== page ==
EXCLUSIVE: DLNR first-class travel

EXCLUSIVE: DLNR first-class travel
Published: Jun. 23, 2015 at 11:19 PM HST|Updated: Jun. 24, 2015 at 12:12 AM HST
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HONOLULU (HawaiiNewsNow) - At a time when the Department of Land and Natural Resources Aquatics Division was struggling for funding, its former top administrator spent more than $40,000, mostly for first-class travel.

A review of former Aquatics division head Frazer McGilvray's government credit card, or pCard, expenditures shows that he took more than 30 first-class flights to the Mainland and the Neighbor Islands, including:

-- $3,800 for a trip to the U.S. Virgin Islands;

-- $5,000 in airfare for travel to San Antonio;

-- $3,000 to attend a conference in Washington, D.C.;

The records show he also spent $6,800 to renovate his office and more than $3,000 for new iphones and personal computers.

"It was just excessive," said environmental activist Carroll Cox, who requested McGilvray's pCard and travel records.

"I'm informed that there was some programs that suffered because of this excessive spending."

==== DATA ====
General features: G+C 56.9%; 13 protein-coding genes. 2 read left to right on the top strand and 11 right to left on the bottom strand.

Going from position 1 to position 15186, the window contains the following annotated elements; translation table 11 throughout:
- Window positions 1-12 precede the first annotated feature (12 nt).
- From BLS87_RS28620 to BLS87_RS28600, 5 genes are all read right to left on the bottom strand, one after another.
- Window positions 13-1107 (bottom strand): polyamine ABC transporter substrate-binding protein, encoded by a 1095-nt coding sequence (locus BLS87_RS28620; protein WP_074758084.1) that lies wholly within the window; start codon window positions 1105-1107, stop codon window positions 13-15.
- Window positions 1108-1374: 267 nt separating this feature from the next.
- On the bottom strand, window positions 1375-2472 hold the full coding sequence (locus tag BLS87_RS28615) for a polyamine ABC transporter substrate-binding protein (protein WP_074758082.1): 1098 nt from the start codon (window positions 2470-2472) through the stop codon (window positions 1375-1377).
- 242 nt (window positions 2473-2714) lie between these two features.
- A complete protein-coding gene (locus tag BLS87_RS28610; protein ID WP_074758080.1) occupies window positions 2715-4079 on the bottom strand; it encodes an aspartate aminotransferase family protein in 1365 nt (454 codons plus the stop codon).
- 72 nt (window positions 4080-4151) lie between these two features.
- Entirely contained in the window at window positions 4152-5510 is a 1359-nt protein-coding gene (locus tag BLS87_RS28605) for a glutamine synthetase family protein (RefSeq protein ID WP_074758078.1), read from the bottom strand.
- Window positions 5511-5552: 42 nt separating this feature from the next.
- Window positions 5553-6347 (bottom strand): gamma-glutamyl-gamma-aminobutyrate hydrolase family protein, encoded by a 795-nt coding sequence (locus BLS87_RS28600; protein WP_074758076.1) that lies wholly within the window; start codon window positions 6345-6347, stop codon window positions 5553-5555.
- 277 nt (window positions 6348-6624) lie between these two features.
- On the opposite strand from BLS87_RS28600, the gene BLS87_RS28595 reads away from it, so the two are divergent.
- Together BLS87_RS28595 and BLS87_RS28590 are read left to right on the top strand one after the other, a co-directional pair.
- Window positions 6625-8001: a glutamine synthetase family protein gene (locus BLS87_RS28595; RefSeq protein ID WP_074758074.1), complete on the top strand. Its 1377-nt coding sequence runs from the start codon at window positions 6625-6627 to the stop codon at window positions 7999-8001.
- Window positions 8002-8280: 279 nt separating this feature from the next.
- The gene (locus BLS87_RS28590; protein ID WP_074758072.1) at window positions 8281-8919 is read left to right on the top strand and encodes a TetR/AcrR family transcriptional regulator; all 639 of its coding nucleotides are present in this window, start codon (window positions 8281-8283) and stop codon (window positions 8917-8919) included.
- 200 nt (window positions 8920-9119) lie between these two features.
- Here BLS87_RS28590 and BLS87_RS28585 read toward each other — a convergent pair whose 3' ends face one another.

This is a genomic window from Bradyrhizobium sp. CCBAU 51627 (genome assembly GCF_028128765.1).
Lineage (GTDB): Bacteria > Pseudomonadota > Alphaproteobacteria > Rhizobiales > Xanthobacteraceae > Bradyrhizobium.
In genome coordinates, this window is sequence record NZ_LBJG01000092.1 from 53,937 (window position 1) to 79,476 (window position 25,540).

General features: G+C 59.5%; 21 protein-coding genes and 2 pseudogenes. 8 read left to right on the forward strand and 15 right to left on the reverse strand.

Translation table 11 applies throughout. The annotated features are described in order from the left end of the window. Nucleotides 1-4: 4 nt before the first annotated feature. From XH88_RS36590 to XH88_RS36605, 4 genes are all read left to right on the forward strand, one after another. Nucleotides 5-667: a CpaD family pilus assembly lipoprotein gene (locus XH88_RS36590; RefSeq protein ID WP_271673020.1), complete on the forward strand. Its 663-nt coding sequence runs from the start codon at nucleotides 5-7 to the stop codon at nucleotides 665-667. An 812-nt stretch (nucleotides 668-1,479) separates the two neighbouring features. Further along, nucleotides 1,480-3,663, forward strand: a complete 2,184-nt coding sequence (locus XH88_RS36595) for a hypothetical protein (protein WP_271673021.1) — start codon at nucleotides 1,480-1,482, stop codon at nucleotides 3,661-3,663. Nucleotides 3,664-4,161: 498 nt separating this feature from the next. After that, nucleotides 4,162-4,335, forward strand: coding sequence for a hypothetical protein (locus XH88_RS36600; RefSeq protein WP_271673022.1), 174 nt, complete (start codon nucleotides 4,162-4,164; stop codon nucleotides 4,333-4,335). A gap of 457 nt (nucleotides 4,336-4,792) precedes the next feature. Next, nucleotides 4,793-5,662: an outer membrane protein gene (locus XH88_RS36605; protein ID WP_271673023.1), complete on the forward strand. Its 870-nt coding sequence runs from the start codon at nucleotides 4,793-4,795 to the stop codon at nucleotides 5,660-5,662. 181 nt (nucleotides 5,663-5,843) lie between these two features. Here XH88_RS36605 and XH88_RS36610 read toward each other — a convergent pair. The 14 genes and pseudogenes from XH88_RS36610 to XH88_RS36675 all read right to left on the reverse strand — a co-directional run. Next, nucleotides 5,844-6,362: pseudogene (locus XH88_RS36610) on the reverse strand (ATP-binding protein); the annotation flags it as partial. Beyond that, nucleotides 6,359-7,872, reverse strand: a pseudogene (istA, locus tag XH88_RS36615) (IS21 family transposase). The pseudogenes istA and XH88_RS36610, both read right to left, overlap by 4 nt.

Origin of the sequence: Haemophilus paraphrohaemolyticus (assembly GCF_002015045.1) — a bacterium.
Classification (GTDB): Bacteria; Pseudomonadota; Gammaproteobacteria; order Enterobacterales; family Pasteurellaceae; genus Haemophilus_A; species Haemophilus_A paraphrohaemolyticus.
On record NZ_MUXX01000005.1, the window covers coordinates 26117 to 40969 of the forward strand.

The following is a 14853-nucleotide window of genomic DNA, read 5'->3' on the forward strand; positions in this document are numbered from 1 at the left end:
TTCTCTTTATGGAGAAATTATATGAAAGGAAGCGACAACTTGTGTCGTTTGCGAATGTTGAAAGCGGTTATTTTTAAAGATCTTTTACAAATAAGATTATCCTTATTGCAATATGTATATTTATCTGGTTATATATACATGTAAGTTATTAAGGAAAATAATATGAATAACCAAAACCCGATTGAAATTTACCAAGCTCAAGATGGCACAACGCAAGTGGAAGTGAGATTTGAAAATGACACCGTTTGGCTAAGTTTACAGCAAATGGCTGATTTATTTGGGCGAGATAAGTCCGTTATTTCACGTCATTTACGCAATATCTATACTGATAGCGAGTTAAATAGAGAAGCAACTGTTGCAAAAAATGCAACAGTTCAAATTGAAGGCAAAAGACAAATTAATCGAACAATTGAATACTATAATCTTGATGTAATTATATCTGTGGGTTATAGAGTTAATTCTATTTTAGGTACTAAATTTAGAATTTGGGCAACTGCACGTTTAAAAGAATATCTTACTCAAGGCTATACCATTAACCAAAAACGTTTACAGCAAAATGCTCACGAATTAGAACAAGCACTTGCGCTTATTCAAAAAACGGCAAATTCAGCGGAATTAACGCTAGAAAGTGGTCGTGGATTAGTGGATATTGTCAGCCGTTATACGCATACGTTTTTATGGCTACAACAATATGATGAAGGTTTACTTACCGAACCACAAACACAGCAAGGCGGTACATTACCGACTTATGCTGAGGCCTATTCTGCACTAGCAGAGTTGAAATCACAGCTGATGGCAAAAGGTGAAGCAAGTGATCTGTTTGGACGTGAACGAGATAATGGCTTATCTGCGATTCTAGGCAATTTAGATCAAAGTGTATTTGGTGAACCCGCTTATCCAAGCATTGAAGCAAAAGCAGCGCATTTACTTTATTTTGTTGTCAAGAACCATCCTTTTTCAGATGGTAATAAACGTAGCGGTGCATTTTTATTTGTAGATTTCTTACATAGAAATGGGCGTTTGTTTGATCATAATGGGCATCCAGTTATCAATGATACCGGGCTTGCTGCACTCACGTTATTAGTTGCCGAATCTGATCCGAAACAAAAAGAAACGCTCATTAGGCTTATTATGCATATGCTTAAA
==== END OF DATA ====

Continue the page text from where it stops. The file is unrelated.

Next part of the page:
Cox is not alone in raising concerns about McGilvray. In a letter last week to DLNR Chair Suzanne Case, staffers warned her about bringing McGilvray back to his $117,000-a-year-post and were critical of his management style.

"McGilvray made no qualms about making civil service staff aware of his sentiments that they were old, on their way out and had stale out of date knowledge and were of no value to the division," the letter said.

Staffers noted that McGilvray, now the executive director of the nonprofit Malama Maunalua, was not just abrasive with his subordinates.

"Mr. McGilvray referred to former Chairperson William Aila as an "over glorified Harbor Master" ... (and once told him) he looked like s*#!."

McGilvray could not be reached. But part of justification for his first-class travel was that he suffered from a medical condition.

But the staffers questioned the extent of McGilvray's injury, saying:

"He sought and received SCUBA certification, which required carrying a 40 lb. air tank …"

A DLNR spokesman declined comment, saying it was a personnel matter.

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